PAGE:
Posted by Brad @ 12:51 pm on February 27th 2008

William F. Buckley Dead

Sad news.

Kathryn Jean Lopez:

I’m devastated to report that our dear friend, mentor, leader, and founder William F. Buckley Jr., died this morning in his study in Stamford, Connecticut.

He died while at work; if he had been given a choice on how to depart this world, I suspect that would have been exactly it. At home, still devoted to the war of ideas.

As you might expect, we’ll have much more to say here and in NR in the coming days and weeks and months. For now: Thank you, Bill. God bless you, now with your dear Pat. Our deepest condolences to Christopher and the rest of the Buckley family. And our fervent prayer that we continue to do WFB’s life’s work justice

Jonah Goldberg:

I just saw Kathryn’s post about Bill Buckley. I’m stunned. He will be greatly missed. But we should also remember this was not a life cut tragically short (no matter how much we wish he were still with us). His accomplishments were almost incalculable. As George Will once said, “before there was Ronald Reagan there was Barry Goldwater, before there was Goldwater there was National Review, and before there was National Review there was William F. Buckley.” As conservatives we are all standing on his shoulders.

Moreover, William F. Buckley’s life was marked by enormous joy. He had a lust for life as well as for letters and debate. He raised a wonderful and accomplished son, loved and was loved by, a formidable and beautiful wife, had more friends than he could count or, in a sense even know, and will be remembered for generations to come. Sadness is to be expected at times like this, and I certainly feel it. But let’s leave room for if not a celebration, than at least grateful appreciation, of a singularly remarkable life.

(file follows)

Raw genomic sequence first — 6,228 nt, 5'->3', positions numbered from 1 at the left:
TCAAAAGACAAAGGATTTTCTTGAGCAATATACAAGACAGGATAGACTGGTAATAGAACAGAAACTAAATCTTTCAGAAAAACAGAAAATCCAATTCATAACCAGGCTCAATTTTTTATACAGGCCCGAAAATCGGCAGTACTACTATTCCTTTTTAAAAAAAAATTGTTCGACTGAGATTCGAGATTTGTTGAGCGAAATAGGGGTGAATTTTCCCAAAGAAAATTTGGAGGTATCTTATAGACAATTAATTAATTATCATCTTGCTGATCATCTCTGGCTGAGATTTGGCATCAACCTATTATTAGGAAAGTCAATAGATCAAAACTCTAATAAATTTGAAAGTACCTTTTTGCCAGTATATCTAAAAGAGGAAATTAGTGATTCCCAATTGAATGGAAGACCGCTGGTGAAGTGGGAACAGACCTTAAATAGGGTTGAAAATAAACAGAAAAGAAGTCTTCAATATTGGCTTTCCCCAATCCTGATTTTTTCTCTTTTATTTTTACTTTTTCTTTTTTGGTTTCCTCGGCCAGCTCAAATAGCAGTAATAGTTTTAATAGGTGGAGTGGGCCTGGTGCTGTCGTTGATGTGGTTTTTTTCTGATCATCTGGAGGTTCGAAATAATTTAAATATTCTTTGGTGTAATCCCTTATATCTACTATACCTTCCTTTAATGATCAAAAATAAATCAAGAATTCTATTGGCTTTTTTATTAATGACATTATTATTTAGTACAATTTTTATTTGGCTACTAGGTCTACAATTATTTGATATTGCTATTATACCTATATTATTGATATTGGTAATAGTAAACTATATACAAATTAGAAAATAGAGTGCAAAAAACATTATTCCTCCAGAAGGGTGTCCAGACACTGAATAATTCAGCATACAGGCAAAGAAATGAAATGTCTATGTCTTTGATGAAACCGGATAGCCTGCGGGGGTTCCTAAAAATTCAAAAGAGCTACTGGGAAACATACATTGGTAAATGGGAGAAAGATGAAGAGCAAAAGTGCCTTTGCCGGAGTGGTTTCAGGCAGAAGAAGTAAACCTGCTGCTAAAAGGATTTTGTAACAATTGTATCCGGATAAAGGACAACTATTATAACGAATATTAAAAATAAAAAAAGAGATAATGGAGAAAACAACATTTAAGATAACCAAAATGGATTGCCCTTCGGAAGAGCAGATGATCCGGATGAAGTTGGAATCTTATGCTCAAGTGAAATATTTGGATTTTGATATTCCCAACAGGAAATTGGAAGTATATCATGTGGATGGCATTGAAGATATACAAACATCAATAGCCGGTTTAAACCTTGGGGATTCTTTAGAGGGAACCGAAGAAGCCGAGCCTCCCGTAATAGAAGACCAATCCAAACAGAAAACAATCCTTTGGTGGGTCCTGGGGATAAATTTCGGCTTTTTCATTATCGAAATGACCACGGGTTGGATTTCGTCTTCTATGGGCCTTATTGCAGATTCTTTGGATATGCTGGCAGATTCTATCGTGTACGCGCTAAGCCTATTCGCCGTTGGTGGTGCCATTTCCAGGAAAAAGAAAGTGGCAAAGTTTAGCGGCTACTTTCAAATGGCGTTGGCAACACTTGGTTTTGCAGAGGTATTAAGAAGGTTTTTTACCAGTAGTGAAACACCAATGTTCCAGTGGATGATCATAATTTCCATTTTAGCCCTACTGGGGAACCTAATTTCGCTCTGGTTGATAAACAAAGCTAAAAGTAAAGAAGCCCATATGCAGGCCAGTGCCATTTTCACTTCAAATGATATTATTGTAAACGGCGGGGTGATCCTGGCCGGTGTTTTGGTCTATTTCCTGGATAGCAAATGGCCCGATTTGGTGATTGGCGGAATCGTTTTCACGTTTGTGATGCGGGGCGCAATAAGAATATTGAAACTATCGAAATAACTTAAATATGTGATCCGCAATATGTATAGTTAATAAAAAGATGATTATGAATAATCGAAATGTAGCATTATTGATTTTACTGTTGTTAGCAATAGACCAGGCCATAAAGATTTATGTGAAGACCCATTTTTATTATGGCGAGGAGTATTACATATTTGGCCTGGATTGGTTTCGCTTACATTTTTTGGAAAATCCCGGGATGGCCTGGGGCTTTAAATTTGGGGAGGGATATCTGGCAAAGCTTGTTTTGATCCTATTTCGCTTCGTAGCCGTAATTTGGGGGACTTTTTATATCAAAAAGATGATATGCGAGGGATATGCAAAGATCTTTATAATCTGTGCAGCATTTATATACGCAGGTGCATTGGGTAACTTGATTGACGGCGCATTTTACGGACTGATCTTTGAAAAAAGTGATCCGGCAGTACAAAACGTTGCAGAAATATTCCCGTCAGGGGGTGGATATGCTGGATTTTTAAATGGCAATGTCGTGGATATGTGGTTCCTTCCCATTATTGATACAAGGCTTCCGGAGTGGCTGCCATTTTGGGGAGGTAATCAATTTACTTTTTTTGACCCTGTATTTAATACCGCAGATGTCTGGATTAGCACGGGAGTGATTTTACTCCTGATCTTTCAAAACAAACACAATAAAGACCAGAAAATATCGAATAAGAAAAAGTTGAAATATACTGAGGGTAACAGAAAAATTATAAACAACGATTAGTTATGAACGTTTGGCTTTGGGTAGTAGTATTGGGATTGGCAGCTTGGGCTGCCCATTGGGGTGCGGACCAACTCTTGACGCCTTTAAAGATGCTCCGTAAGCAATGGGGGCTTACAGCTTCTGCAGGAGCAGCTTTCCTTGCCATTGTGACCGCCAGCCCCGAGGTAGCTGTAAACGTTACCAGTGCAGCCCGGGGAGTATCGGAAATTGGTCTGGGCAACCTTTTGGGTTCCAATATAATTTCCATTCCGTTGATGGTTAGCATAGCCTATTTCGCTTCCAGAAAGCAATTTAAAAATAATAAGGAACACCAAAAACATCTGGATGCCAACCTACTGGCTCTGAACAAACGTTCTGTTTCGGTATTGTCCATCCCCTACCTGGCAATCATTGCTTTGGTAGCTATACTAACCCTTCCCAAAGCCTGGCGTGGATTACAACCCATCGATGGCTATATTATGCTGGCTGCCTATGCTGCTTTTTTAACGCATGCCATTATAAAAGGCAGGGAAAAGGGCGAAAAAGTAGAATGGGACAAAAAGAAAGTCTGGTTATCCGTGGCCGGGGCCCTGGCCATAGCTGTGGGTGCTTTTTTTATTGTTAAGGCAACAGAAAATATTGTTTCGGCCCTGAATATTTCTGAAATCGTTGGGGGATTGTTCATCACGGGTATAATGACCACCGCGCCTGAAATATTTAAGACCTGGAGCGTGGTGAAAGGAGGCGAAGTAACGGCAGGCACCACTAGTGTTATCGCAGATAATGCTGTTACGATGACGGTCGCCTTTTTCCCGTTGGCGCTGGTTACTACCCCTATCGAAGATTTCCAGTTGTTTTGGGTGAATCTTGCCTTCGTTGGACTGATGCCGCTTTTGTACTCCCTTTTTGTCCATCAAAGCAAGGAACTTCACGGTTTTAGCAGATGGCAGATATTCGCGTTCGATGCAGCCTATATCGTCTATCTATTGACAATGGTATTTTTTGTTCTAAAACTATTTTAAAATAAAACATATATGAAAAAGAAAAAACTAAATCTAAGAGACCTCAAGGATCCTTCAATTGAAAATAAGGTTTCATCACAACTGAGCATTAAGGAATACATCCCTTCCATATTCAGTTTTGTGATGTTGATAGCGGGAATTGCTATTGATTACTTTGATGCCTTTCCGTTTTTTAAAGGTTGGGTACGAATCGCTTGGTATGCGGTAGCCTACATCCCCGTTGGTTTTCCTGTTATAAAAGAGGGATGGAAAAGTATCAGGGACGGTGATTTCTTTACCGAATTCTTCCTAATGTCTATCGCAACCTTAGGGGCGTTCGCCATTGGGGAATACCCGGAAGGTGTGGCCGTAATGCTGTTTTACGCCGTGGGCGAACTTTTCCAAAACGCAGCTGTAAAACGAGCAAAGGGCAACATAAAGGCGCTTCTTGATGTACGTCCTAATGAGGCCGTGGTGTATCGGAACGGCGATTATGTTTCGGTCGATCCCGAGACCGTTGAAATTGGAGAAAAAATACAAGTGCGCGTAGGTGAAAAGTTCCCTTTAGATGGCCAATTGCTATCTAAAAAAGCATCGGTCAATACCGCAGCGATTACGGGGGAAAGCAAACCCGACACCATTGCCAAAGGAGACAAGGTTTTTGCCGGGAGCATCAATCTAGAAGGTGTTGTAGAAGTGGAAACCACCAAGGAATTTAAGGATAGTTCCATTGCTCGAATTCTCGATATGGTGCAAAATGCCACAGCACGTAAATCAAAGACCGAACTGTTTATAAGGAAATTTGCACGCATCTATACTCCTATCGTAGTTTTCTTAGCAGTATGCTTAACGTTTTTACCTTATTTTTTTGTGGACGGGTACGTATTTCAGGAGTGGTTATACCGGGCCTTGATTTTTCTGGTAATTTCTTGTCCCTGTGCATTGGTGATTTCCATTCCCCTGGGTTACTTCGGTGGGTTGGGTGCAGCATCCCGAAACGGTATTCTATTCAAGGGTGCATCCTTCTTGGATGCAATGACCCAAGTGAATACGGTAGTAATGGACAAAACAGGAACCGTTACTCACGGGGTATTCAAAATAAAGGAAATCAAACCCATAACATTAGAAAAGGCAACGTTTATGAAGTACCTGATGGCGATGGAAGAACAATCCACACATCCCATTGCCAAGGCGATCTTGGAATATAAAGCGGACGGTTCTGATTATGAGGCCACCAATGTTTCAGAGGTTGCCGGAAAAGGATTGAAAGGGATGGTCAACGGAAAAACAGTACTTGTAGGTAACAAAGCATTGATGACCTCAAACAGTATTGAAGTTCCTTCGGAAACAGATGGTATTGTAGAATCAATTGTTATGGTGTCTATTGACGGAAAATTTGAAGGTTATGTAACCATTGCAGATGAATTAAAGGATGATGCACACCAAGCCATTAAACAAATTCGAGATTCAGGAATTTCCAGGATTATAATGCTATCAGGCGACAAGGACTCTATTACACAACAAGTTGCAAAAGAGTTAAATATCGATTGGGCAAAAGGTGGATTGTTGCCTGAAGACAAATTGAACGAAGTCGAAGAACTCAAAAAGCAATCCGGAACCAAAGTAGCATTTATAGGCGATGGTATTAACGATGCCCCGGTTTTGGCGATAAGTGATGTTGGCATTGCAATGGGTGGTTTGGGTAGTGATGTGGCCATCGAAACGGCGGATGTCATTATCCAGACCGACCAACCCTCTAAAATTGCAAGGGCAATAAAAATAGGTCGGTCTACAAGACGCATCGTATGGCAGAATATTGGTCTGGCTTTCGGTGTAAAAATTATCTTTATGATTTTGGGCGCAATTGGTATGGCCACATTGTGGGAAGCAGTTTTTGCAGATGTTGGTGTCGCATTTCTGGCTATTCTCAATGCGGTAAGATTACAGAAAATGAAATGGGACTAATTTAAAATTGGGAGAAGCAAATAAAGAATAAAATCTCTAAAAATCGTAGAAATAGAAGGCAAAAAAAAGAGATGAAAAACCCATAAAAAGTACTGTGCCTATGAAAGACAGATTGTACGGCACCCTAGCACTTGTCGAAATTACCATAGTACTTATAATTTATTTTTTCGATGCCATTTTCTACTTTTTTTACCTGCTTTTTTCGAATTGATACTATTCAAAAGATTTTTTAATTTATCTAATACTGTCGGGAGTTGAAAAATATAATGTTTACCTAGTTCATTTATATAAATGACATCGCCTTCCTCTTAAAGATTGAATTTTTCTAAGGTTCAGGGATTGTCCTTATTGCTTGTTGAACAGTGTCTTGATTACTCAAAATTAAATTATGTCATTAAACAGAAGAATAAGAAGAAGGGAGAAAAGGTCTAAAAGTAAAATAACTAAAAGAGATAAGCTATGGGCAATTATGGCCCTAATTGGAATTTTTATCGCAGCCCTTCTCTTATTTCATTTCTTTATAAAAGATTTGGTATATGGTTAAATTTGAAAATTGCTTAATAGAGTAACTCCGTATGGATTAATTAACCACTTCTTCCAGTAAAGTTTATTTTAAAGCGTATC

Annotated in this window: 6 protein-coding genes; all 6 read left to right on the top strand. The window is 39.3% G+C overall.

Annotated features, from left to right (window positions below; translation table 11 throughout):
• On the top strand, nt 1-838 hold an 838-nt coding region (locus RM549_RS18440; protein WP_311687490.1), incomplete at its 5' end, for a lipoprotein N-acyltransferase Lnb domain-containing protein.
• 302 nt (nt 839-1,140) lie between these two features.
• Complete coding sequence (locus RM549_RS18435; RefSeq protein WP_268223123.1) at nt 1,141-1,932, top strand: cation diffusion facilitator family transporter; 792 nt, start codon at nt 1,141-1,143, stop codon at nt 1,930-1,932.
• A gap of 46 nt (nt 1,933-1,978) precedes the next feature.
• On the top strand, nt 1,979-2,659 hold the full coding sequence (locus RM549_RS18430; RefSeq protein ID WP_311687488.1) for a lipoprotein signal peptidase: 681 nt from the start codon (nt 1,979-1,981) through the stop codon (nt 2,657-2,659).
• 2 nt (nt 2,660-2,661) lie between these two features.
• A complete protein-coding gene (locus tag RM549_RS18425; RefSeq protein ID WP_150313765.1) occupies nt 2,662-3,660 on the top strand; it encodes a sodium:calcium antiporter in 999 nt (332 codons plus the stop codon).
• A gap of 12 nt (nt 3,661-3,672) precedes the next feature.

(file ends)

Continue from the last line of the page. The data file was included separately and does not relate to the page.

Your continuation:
More here. Times obit here.

I’ve had my differences with his torch-bearers, but there’s no question that Buckley himself was one of the most thoughtful, articulate, elegant, and consistent voices in the history of American conservatism. He will be missed.

11 Comments »

  1. Shame. And now he’s gone, who will write the catty obituary for him?

    Even aside from his historical importance to American conservatism, Buckley remained a thoughtful and considered guy, far more so than a lot of the people who followed him.

    Comment by Adam — 2/27/2008 @ 12:54 pm

  2. And by ‘Times obit’, you mean ‘New York Times Obit’. There’s only one Times, damnit, even if it is now owned and ruined by Murdoch.

    Comment by Adam — 2/27/2008 @ 12:55 pm

  3. Articulate is an understatement. A loss to be sure.

    Comment by James — 2/27/2008 @ 12:56 pm

  4. As for Lopez’ comment, it seems to me that Buckley, like most people, if offered a choice on how they left the world would opine ‘not at all’. If anything will make us miss Buckley’s sharp obituaries more, the surely nauseating and sycophantic obituaries to Buckley himself, that we shall see at the Corner over the next few days, will be it.

    Comment by Adam — 2/27/2008 @ 12:57 pm

  5. “The central question that emerges…is whether the White community in the South is entitled to take such measures as are necessary to prevail, politically and culturally, in areas where it does not predominate numerically? The sobering answer is Yes—the White community is so entitled because, for the time being, it is the advanced race.”
    —William F. Buckley, National Review, August 24, 1957

    Comment by Jack — 2/27/2008 @ 2:42 pm

  6. I will remember him primarily for three things: